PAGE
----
5. Fibrinogen Demonstration in Oral Lichen Planus: An Immunofluorescence Study on Archival Tissues.

    Science.gov (United States)

    Shirol, Pallavi D; Naik, Veena; Kale, Alka

    2015-10-01

    Lichen planus is a premalignant condition with minimal diagnostic aids. This study is an attempt to use paraffin embedded sections of lichen planus with immunofluorescein stain and to evaluate the immunofluorescent sections to establish pattern of fibrinogen deposition. Thirty-five paraffin embedded sections of old and new cases of oral lichen planus (study group) and five normal oral mucosa (control group) were chosen. Two sections of each (H & E) case were taken, one was stained with hematoxylin and eosin and another with fluorescein isothiocynate conjugate (FITC) polyclonal rabbit antibody against fibrinogen. Fluorescent findings were examined with a fluorescent microscope. A high statistical significant correlation was found in respect to fluorescence positivity, intensity of fluorescence and distribution of fluorescence each with p < 0.0001 and fluorescence at blood vessel walls (p = 0.0003). This study suggested that paraffin embedded sections can be successfully used in direct immunofluorescence staining in routine set up where only formalin fixed tissues are received. Paraffin embedded sections can be successfully used in direct immunofluorescence staining when only formalin fixed tissues are received.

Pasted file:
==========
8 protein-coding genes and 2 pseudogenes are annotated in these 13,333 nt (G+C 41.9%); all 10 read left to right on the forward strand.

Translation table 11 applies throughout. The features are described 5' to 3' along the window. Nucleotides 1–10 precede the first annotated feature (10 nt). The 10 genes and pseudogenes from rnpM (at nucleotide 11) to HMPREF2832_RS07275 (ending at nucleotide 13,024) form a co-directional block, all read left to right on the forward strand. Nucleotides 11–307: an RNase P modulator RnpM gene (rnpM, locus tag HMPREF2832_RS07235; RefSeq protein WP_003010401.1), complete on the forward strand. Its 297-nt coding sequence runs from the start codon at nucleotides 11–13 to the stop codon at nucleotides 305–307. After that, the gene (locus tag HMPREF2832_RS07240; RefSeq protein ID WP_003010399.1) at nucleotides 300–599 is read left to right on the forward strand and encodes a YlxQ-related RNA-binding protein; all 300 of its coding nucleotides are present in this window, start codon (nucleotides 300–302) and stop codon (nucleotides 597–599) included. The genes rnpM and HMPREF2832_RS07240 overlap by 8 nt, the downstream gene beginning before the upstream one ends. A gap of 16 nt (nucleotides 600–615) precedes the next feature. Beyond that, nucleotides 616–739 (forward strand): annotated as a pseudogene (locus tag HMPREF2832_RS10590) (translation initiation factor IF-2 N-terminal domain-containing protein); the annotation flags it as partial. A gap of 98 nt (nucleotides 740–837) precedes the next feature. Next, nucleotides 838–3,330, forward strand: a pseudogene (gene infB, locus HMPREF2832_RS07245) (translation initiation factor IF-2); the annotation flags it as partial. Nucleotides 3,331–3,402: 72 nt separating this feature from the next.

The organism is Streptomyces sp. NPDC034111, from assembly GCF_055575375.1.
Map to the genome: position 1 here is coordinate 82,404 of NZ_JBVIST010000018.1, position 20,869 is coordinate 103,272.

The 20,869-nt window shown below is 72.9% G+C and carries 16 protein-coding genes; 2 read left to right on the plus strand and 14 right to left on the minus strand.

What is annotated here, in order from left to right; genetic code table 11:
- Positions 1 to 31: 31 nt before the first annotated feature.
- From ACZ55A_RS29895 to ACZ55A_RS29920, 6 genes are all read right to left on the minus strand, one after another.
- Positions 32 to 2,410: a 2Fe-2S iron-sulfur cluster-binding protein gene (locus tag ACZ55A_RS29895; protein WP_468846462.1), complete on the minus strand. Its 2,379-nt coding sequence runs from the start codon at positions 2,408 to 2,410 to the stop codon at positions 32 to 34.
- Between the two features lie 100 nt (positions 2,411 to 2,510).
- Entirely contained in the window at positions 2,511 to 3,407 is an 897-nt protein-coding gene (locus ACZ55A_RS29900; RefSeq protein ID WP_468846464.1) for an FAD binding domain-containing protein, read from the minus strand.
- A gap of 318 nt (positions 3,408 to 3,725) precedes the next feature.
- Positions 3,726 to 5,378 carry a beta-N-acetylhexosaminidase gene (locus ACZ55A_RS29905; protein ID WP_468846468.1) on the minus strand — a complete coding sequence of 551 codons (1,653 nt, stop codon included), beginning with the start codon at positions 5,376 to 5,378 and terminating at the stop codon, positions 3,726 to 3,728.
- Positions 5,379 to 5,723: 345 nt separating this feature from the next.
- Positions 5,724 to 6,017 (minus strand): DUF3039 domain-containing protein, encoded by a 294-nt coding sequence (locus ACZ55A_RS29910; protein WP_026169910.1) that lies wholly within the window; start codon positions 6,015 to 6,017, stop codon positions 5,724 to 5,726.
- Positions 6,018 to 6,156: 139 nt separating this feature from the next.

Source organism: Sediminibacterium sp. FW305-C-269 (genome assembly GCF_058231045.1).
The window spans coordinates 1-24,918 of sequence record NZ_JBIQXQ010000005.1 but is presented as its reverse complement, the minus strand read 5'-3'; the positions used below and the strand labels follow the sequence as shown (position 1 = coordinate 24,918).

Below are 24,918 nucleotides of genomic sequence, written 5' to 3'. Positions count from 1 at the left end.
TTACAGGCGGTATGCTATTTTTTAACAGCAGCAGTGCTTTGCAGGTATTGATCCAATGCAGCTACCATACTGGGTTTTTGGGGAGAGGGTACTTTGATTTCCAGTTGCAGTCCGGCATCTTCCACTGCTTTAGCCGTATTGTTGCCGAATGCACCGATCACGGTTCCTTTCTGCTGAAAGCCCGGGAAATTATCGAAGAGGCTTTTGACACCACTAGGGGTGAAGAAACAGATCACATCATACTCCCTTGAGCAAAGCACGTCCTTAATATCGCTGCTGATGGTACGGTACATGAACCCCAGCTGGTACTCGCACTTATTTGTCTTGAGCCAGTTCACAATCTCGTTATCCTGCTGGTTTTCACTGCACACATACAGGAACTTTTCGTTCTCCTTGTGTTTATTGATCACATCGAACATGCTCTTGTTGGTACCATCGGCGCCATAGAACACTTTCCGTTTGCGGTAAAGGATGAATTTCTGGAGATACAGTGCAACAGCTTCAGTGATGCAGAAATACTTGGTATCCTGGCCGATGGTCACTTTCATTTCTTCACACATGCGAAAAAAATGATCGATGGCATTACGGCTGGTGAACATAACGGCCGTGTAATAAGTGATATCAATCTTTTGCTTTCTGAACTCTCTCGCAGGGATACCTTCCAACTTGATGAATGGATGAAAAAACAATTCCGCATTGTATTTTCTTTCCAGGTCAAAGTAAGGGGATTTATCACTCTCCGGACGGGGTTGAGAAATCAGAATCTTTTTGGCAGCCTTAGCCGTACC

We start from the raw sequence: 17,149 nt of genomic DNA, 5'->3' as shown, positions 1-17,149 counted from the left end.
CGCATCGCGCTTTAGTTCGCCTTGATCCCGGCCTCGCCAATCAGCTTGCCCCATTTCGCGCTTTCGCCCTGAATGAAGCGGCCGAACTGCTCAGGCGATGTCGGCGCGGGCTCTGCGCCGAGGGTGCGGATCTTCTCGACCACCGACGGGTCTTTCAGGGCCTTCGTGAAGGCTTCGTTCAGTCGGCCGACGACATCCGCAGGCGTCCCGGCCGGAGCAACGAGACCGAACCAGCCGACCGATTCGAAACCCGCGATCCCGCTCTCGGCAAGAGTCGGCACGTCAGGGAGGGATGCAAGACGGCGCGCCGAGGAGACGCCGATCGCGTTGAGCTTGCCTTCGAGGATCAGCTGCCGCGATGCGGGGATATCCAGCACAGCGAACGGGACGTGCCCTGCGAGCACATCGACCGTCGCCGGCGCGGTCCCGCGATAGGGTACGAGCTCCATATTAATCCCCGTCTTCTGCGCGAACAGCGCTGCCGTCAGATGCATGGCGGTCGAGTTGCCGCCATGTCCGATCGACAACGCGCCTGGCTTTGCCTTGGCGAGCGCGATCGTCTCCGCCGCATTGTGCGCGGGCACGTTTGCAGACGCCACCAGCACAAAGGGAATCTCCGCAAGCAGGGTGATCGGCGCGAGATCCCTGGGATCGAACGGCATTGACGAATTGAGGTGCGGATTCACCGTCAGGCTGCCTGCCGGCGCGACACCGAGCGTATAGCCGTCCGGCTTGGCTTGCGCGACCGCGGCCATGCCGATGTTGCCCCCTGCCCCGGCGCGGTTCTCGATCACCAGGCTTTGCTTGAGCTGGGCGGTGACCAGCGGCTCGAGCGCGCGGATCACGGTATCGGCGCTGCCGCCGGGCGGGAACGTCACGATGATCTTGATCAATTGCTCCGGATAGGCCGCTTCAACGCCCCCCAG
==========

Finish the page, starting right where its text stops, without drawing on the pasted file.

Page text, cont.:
6. Binding of naringin and naringenin with hen egg white lysozyme: A spectroscopic investigation and molecular docking study

    Science.gov (United States)

    Das, Sourav; Ghosh, Pooja; Koley, Sudipta; Singha Roy, Atanu

    2018-03-01

    The interactions of naringenin (NG) and naringin (NR) with Hen Egg White Lysozyme (HEWL) in aqueous medium have been investigated using UV-vis spectroscopy, steady-state fluorescence, circular dichroism (CD), Fourier Transform infrared spectroscopy (FT-IR) and molecular docking analyses. Both NG and NR can quench the intrinsic fluorescence of HEWL via static quenching mechanism. At 300 K, the value of binding constant (Kb) of HEWL-NG complex (5.596 ± 0.063 × 104 M- 1) was found to be greater than that of HEWL-NR complex (3.404 ± 0.407 × 104 M- 1). The negative ΔG° values in cases of both the complexes specify the spontaneous binding. The binding distance between the donor (HEWL) and acceptor (NG/NR) was estimated using the Försters theory and the possibility of non-radiative energy transfer from HEWL to NG/NR was observed. The presence of metal ions (Ca2 +, Cu2 + and Fe2 +) decreased the binding affinity of NG/NR towards HEWL. Synchronous fluorescence studies indicate the change in Trp micro-environment due to the incorporation of NG/NR into HEWL. CD and FT-IR studies indicated that the α-helicity of the HEWL was slightly enhanced due to ligand binding. NG and NR inhibited the enzymatic activity of HEWL and exhibited their affinity for the active site of HEWL. Molecular docking studies revealed that both NG and NR bind in the close vicinity of Trp 62 and Trp 63 residues which is vital for the catalytic activity.

  7. Binding studies of guggulsterone-E to calf thymus DNA by multi-spectroscopic, calorimetric and molecular docking studies

    Science.gov (United States)

    Ikhlas, Shoeb; Ahmad, Masood

    2018-02-01